C and the art of obfustication

One of my coworkers sent me the following C program which can play chess. As you can see, it has been seriously obfusticated.

Amazingly, the code compiles and runs and actually plays a passable game of chess. You can pass in the number of moves you want it to look ahead (defaults to 2) on the command line. You enter moves as a pair of numbers - from and to, separated by a space.

I don't know who wrote this so I apologise in advance if I am breaking copyright. The C file has a header which is presumably meaningful if viewed with the correct font but it's illegible to me. You can view it here.

The source

#include <stdio.h>
#include <stdlib.h>

#define m(x)(x<0?-1:!!x)
#define g tj()-J
#define a(x)(x<0?-x:x)
#define h(x)((x)<=K?x:N-(x))
#define f 9999
#define A return
#define H printf(
#define R double
#define U int
#define V for
#define b else
#define u while
#define B if
U v,w,Y= -1,W,J,p,F,o=f,M,N,K,X,YY,_,P[f],s(); typedef U(*L)(); 
L q[f]; tj(){U S=m(v)+(m(w)<1||w-Y||!q[J]:
(w-Y&&(w-Y*2||q[W+Y*(N+1)]|| (J>>K)-K+(Y-1)/ 2))||q[J];
} z(){ _=5; A v*w||g; } e(){ _= -2;
q[W+1]||q[W+2]||q[W+K]!=z||P[W+K]*Y<0); } R VR(){ int PZ=0x7fff;
A(R)(rand()&PZ)/(R)PZ; } l(){ _=K+1; A(v*w&&a(v)-a(w))||g; } 
R UC(){ R i=0,d; u((i+=d=VR())<1.0); A d; } c(){ _= -11; 
A a(v)-a(w)||g; } I(ur,n,x){ W=ur; J=n; B(P[W]!=Y||P[J]==Y)A 
J+1; v=(J&N)-(W&N); w=(J>>K)-(W>>K); A q[W]()||(x&&QL(W,J,s)); }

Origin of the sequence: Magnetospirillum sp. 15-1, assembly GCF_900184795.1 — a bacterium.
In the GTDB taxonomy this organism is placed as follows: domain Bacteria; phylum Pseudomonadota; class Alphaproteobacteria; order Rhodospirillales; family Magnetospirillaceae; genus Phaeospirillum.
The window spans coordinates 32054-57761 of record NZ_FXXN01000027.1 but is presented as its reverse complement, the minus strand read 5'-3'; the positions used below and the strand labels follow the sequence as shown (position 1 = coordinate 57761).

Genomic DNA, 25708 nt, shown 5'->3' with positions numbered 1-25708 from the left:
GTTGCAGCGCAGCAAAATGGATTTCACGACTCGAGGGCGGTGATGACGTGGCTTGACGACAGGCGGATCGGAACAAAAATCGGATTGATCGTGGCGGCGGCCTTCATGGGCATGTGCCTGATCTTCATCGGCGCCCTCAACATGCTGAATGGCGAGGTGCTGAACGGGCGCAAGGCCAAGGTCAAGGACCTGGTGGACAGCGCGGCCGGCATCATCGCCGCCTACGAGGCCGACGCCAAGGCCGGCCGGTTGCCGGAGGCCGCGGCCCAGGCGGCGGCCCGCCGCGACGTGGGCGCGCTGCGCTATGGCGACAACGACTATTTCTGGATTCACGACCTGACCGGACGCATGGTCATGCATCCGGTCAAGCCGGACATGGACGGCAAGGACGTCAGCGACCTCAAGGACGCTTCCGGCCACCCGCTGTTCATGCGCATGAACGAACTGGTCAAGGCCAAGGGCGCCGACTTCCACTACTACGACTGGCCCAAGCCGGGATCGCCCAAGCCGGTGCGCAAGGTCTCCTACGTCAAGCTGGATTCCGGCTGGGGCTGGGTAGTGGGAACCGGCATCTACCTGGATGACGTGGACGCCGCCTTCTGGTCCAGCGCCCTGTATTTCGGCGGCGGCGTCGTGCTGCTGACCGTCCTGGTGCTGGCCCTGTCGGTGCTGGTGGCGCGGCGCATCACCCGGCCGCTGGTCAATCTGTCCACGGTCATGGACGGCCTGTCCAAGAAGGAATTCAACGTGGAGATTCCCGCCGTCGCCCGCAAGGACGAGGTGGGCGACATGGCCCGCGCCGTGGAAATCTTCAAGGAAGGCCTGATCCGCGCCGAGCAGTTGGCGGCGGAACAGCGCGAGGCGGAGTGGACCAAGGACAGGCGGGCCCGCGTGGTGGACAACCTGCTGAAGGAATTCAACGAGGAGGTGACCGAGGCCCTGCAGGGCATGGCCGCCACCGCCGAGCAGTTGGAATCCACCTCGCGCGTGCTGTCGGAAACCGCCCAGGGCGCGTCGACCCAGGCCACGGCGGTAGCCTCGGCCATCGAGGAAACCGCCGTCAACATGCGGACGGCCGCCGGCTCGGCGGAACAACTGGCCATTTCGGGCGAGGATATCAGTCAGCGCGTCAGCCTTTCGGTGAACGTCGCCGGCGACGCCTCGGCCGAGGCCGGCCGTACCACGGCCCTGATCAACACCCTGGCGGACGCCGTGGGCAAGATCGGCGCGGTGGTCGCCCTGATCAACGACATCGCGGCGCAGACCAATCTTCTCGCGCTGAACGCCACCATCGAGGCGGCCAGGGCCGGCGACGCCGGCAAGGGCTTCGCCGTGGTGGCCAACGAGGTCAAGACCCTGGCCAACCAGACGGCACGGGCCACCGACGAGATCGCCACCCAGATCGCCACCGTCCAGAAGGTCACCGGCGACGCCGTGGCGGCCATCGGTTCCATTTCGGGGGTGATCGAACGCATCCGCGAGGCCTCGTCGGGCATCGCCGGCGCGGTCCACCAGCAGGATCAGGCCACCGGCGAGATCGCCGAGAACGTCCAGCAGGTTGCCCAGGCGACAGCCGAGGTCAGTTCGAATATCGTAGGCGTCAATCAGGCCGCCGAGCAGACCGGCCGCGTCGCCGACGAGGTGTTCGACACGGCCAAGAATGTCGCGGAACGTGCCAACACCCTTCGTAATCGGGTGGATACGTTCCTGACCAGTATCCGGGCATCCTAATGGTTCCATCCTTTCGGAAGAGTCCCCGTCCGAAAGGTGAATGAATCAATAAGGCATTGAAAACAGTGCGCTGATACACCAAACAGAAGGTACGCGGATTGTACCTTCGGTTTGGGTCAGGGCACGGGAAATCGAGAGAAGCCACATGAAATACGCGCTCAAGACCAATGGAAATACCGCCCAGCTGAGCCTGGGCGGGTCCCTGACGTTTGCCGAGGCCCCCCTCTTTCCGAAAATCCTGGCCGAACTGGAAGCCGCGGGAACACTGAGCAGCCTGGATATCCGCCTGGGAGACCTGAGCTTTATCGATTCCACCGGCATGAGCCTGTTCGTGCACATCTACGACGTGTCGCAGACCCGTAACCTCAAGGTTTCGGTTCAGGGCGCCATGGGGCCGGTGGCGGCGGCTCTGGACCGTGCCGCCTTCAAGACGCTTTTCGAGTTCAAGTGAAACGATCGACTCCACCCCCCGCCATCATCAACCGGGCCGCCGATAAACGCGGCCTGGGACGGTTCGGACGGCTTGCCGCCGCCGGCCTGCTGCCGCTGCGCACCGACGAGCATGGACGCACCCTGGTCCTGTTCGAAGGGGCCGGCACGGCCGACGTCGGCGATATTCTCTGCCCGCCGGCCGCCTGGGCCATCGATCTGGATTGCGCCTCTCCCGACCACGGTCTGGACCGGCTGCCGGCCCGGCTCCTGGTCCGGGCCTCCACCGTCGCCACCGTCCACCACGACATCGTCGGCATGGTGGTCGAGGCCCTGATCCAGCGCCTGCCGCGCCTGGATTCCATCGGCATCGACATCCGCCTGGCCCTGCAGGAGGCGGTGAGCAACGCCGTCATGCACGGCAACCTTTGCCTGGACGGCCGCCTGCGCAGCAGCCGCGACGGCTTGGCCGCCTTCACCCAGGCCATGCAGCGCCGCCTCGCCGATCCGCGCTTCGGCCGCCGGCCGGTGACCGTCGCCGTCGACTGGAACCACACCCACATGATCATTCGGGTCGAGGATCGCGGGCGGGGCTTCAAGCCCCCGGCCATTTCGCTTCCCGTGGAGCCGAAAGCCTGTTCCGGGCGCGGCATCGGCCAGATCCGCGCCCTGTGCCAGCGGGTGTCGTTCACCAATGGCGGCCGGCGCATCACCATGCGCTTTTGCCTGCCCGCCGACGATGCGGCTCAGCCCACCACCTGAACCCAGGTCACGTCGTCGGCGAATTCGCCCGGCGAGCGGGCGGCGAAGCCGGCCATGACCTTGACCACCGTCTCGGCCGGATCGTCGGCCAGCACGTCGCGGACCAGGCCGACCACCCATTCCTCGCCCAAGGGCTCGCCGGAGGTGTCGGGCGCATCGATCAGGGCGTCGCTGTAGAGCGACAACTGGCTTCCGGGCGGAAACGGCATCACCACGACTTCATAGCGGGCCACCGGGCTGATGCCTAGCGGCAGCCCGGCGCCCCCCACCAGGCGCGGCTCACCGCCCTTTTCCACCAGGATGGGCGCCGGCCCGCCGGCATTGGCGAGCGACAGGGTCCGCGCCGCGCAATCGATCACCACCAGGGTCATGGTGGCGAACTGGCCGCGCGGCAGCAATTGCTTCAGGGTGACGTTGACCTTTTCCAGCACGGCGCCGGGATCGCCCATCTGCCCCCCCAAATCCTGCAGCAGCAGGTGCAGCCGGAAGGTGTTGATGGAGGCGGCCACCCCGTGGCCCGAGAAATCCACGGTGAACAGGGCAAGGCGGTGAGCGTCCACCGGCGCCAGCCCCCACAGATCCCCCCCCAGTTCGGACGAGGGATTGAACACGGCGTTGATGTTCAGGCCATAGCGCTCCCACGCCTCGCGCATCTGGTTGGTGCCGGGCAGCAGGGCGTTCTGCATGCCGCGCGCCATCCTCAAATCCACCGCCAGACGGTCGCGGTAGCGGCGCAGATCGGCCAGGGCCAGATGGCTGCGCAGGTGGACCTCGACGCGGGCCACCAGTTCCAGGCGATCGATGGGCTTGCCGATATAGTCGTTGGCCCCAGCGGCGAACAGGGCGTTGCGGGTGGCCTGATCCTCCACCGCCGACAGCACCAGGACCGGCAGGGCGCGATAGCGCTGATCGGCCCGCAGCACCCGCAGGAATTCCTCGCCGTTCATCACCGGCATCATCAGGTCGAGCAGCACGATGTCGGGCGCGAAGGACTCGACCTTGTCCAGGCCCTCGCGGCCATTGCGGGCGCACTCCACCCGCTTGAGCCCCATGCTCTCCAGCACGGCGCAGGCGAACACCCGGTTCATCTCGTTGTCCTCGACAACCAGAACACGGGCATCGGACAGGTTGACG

TT(W){ v=w=0; A q[W]()+K; } s(){ U j= -1,i; Y= -Y; 
V(i=0; i=0 &&!I(i,j,0))A Y= -Y; } A!(Y= -Y); } bb(){ _=1; 
A a(v*w)-2; } uv(){ V(v=0; v>K)==0){ U S=h(v&N);
q[v]=!S?z:(S==1?bb:(S==2?c:(v&N>K?l:e))); } b B(h(v>>K)==1)q[v]=k; 
b q[v]=0; P[v]=!!q[v]*(28-v); } } y(){ U G=Y,i; J=0; 
V(i=0; i>K)==0)q[J]=l; B(q[W]==e)B(J-W==2)
O(J+1,J-1); b B(W-J==2)O(W-1,W+1); P[J]=P[W]; q[W]=0; P[W]=0; } 
QL(W,J,D)L D; { U HQ=P[J],YX; L AJ=q[J],XY=q[W]; O(W,J); YX=D(); 
O(J,W); q[J]=AJ; q[W]=XY;
P[J]=HQ; A YX; } C(){ U i,j,BZ=0; V(i=0; i>K)+h(i&N),G=Y, S=Z==z?88:
(Z==k?11 +r+(P[i]<0?N-(i>>K):(i>>K)):
(Z==l?124-((YY<8&&((i&N)!=K|| (i>>K)!=(P[i]>0?0:N)))?M:0):
(Z==c?41+r:(Z==e?f-r-r:36+r+r)))); Y=P[i]; 
V(j=0; j>K+K,i&M-1,1)){ Y= -Y; o= -E; t= -QL(i>>K+K,i&M-1,PX); 
Y= -Y; B(t>E){ ++XP; Q=i; E=t; B(E>=S) A++F,E; } }
B(!XP)E=s()?-f+1:0; p=Q; A++F,E; } RZ(){ U i,j,T=0; 
V(; ; ){ y(); o=f; do{
H"\n%d %d %d %s ",X,T,C(),s()?"!":">"); fflush(stdout); }
u(scanf("%o%o",&i,&j)!=2||I(i,j,1)); O(i,j); y(); X=0; ++YY; 
Y= -Y; T=PX(); i=p>>(K<<1); j=p&(M-1); B(I(i,j,1))
{ H"Rats!\n"); A; } O(i,j); Y= -Y; B(T>M*M)H"\nHar har.\n"); } 
} main(ac,av)char**av; { long time(),j=time(&j);
R i=0; srand((U)j); V(M=0; M<=f; ++M)i+=UC(); M=i/100; 
B(M&3)++M; B(M&1)--M; V(N=1; N*N1?atoi(av[1]):2; uv(); RZ(); }


To keep myself sane or otherwise I used some spare moments to unobfusticate the code. I have finally cracked it and can definitely report that it is seriously and intentionally obfusticated - and not just by reducing everything to a single letter. If you like C programming and puzzles I can recommend it as a fun exercise.

Some hints:

    1. the random number generator doesn't do what you expect
    2. some variables are really constants
    3. be very aware of the precedence of operators
    4. make sure you understand bitwise operations

If you are interested you can download the unobfusticated version unobfusticated_chess.c.gz.

I got interested in the whole project and produced an improved version improved_chess.gz. This runs faster, has a slightly better interface (although still text based), a minimalist config file and plays slightly better. It was an interesting exercise.

If you want to study the source of a full-featured chess program I can recommend gnu chess.



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